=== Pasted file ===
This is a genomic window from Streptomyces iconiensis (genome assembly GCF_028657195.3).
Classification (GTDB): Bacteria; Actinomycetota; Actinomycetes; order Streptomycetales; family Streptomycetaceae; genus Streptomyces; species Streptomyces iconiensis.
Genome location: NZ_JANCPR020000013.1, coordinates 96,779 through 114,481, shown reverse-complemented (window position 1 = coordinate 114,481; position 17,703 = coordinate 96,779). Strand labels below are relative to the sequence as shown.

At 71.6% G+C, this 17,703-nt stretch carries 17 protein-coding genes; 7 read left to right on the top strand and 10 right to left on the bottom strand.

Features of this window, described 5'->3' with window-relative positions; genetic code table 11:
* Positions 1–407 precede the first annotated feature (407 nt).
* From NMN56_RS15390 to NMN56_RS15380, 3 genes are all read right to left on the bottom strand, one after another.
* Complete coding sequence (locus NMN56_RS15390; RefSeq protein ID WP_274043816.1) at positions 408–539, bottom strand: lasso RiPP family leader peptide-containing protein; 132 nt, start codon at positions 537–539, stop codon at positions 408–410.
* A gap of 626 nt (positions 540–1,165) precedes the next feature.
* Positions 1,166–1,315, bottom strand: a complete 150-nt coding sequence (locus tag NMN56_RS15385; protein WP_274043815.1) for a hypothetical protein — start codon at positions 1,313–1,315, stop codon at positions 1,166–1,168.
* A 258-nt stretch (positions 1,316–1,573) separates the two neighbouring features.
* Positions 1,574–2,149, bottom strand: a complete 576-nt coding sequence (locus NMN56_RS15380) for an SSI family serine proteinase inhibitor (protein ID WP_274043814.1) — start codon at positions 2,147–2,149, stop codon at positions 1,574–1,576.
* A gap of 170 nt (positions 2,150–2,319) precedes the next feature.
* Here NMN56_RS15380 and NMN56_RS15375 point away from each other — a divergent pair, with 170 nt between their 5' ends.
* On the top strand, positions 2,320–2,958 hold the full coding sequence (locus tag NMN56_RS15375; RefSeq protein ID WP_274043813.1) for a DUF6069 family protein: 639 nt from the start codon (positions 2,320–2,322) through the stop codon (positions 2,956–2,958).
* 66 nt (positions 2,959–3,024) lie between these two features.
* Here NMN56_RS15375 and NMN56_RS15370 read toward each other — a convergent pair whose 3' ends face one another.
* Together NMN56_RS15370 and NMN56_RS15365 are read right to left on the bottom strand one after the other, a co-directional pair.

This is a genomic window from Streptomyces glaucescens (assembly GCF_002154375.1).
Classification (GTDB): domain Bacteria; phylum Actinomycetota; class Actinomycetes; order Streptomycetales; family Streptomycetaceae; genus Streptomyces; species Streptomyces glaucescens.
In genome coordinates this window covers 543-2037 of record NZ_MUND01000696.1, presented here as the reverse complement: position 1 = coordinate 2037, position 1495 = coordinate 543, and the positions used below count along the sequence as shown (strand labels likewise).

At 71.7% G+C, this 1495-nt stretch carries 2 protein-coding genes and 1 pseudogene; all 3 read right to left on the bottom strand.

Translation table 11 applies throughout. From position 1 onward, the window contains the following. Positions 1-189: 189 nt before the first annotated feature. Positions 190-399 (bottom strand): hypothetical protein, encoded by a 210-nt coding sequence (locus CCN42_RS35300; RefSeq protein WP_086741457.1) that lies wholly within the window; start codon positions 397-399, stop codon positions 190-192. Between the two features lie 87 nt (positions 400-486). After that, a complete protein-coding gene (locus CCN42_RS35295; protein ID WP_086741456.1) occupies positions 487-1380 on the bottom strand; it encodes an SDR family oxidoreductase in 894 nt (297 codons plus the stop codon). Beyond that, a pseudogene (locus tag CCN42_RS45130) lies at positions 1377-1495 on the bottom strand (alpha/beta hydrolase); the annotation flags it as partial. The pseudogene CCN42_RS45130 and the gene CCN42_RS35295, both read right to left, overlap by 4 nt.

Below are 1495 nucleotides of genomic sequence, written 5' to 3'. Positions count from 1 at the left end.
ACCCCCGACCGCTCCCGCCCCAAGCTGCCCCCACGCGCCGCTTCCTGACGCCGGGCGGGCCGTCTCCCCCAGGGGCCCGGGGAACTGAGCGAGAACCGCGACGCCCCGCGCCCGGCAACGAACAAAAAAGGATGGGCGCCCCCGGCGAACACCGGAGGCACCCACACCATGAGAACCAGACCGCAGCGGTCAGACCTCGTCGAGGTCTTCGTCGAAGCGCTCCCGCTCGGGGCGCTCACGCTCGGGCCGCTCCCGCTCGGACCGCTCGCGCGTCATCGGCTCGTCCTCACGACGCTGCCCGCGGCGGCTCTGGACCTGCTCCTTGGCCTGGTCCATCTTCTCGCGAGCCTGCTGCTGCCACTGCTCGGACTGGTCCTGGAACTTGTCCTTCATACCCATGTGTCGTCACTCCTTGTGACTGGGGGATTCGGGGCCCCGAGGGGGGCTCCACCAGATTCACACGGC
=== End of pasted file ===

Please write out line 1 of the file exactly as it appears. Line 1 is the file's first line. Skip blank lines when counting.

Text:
This is a genomic window from Streptomyces iconiensis (genome assembly GCF_028657195.3).